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BSC was asked to examine a 7-year old structural insulated panel system (SIPS) residence that had exhibited seasonal asphalt shingle ridging and ant infestation issues. These shingle ridging problems were worst in winter, and on the north elevation.
Investigation with blower door depressurization and infrared thermography revealed significant air leakage at panel seams; this air leakage appears as warm anomalies in this summertime investigation. Air leaks were pronounced at the attic ridge beam, where application of an interior tape seal would be difficult during construction. These air barrier deficiencies allow interior air leakage into the panel system, resulting in ridging due to moisture deposition and localized OSB skin expansion and contraction.
A roof panel seam was disassembled from the exterior, to determine whether this air leakage caused any damage. Wood moisture contents were low, and the OSB was intact and dry, reflecting summertime conditions. The roof had been retrofitted with a ridge vent (allowing outward leakage of moist air) as a remediation to avoid moisture problems, but with negative energy consequences.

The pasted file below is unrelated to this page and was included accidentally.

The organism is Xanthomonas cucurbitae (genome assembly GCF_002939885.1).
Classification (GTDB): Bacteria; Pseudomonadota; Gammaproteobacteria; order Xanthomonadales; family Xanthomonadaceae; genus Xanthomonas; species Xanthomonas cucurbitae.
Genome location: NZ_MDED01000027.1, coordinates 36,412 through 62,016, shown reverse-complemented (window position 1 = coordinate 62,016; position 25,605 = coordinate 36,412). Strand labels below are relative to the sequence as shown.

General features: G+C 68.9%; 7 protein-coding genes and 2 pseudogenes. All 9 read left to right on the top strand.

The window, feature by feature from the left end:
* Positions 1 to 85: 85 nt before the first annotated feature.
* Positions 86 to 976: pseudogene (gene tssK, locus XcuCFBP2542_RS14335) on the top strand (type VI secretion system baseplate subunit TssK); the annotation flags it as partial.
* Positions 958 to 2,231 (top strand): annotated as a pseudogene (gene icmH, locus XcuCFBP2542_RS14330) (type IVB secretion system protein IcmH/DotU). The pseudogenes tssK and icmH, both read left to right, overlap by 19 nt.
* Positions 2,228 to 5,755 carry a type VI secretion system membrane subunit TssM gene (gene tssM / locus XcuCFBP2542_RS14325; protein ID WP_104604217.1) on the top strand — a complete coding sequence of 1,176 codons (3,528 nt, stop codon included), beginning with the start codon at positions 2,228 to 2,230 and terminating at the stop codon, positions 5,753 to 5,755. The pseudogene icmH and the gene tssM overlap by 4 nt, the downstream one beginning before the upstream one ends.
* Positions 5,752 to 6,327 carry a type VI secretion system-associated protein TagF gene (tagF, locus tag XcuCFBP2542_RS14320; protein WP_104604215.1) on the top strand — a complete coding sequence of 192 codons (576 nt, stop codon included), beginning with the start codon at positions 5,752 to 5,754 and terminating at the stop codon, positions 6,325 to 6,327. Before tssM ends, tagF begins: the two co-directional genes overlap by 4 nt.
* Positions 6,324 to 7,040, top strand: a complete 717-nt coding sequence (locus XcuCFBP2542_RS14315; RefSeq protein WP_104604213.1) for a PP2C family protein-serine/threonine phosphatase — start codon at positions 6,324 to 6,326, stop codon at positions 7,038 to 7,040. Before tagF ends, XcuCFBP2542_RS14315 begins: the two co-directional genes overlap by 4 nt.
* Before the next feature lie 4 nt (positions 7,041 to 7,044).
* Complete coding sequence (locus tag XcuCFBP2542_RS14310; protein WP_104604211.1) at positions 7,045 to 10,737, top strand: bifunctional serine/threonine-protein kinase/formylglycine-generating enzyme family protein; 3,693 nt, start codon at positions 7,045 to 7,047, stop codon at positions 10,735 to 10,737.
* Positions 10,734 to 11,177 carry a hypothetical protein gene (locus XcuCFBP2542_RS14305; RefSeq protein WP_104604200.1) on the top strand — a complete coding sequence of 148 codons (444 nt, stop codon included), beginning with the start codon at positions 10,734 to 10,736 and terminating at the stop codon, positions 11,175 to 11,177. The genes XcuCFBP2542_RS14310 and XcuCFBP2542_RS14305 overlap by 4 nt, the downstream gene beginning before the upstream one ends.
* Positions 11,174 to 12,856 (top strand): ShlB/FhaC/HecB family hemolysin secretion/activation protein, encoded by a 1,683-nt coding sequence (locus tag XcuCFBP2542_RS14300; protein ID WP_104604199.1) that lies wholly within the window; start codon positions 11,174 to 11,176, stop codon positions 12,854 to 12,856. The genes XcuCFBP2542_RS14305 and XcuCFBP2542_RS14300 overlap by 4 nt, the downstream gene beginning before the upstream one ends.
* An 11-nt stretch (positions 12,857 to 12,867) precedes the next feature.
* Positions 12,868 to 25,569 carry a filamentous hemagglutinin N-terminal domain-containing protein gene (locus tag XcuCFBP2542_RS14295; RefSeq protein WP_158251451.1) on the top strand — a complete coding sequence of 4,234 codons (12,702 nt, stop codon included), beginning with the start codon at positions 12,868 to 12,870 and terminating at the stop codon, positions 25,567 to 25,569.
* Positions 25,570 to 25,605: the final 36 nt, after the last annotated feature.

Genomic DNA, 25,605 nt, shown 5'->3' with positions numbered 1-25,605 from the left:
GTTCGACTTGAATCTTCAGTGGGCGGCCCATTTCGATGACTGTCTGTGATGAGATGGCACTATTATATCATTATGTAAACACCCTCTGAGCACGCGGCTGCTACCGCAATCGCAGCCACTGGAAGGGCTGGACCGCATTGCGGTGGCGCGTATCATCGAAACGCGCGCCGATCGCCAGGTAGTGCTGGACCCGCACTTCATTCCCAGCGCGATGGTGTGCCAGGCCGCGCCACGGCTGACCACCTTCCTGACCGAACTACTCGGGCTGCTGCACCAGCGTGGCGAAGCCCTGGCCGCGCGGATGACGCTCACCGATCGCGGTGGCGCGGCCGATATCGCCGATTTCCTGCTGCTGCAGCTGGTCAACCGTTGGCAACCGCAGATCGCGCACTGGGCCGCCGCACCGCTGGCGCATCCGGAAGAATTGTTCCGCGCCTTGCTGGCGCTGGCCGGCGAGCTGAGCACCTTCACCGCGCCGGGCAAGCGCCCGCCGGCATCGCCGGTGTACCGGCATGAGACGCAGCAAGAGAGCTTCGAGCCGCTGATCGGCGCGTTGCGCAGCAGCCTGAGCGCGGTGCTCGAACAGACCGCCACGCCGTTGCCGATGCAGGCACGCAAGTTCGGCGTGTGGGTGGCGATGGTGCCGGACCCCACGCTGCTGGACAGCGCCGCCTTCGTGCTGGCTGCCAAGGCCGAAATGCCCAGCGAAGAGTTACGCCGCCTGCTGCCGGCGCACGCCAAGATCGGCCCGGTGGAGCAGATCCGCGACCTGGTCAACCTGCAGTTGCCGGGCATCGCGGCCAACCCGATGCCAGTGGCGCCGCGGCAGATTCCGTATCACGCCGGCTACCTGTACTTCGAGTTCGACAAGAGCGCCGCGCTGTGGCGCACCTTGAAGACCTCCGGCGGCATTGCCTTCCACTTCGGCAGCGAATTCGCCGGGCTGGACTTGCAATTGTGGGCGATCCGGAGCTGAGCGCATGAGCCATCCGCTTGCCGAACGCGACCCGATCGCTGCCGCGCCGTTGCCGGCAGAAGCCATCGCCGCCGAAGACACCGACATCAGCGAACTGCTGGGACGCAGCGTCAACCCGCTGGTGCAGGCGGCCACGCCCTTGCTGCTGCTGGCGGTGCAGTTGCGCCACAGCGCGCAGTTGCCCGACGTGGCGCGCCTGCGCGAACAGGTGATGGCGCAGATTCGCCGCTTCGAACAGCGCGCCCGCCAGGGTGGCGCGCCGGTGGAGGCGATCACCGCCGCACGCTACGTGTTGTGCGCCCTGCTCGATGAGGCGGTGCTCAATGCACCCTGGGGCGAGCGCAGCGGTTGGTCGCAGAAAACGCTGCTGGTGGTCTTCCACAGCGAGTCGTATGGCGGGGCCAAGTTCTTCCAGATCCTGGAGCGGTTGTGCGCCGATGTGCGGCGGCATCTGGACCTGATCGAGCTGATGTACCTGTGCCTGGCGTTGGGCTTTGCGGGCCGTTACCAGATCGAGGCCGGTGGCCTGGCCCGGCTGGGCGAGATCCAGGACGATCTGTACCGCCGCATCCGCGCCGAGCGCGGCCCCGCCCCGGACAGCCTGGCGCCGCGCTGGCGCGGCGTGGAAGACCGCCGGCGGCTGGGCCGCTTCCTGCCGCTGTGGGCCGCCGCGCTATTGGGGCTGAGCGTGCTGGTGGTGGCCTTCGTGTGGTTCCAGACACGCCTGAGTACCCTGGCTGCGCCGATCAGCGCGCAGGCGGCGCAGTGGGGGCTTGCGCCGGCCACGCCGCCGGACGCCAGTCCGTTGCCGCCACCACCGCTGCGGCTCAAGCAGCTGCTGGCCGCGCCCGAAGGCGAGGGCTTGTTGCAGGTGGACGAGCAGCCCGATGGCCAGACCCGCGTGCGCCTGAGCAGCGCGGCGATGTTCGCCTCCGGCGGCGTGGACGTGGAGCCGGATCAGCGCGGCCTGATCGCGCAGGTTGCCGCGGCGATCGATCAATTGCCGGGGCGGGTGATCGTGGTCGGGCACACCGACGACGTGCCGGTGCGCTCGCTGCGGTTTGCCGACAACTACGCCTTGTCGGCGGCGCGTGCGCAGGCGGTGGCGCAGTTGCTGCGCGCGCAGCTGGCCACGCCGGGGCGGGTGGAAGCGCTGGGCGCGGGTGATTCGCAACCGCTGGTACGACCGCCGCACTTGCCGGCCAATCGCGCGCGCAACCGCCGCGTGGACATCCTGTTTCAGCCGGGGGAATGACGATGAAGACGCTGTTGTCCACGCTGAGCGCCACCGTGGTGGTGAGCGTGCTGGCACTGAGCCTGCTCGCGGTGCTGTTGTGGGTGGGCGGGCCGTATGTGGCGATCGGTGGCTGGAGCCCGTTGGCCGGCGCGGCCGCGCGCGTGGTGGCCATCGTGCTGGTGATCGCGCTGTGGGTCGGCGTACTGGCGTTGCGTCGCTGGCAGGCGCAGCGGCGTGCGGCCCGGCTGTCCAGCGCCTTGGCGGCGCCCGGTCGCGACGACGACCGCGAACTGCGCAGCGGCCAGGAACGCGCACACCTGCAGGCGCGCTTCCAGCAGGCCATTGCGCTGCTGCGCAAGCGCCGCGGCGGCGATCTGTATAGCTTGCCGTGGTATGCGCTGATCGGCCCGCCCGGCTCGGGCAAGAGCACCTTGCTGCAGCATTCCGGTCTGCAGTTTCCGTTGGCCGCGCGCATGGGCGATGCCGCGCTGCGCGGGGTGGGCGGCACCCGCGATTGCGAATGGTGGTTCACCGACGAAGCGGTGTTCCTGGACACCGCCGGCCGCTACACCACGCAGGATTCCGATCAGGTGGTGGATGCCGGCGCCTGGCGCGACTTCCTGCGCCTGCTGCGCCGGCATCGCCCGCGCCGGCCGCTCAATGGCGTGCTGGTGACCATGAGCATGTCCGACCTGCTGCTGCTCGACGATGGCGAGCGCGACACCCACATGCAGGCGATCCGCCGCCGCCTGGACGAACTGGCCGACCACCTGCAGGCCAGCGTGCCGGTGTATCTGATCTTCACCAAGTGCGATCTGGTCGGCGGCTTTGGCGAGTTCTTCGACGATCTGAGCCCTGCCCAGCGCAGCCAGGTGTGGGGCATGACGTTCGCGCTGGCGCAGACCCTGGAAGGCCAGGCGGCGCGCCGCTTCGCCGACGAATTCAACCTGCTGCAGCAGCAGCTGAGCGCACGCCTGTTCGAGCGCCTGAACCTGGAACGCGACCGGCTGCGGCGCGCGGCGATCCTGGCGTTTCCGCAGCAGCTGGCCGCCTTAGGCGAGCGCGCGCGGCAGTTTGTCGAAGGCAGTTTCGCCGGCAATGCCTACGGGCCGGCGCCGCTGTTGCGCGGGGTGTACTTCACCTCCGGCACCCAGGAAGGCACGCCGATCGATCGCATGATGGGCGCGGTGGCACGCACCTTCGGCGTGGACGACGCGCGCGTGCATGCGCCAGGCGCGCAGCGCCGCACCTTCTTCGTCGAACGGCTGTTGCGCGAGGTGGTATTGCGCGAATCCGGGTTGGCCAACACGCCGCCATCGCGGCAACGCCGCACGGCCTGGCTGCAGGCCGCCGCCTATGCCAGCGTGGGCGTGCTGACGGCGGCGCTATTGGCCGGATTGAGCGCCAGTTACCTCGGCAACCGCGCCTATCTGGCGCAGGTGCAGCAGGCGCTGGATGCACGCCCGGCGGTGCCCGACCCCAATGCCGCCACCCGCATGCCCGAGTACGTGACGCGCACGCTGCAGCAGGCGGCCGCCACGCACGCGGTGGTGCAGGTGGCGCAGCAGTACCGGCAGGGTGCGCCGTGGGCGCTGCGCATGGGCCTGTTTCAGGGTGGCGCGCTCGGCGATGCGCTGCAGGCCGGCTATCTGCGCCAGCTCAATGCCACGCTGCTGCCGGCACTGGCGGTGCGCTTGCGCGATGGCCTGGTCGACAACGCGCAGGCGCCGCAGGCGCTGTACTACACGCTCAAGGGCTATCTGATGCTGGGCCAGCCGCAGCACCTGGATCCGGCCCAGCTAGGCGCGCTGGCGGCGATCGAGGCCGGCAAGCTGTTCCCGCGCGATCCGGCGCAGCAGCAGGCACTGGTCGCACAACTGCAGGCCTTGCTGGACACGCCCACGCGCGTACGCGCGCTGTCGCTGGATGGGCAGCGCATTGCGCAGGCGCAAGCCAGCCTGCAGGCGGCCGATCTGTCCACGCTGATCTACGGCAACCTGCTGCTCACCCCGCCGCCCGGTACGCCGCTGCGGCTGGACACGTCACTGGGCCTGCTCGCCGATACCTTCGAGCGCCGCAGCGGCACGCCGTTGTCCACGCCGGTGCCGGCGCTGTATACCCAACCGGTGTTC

Recommended solutions included retrofit air sealing from the interior with flashing tape, foam injection at the panel joints, and post-retrofit air leakage testing.
Another issue was ant infestation and visible “crumbs” of foam at the interior of one room. This was found to be caused by a poorly detailed roof-wall flashing, including a vinyl siding J-channel directing water accumulation behind the cladding. This resulted in wetting of the SIPS skin, making it vulnerable to infestation. Retrofit of a kickout flashing was recommended at this detail.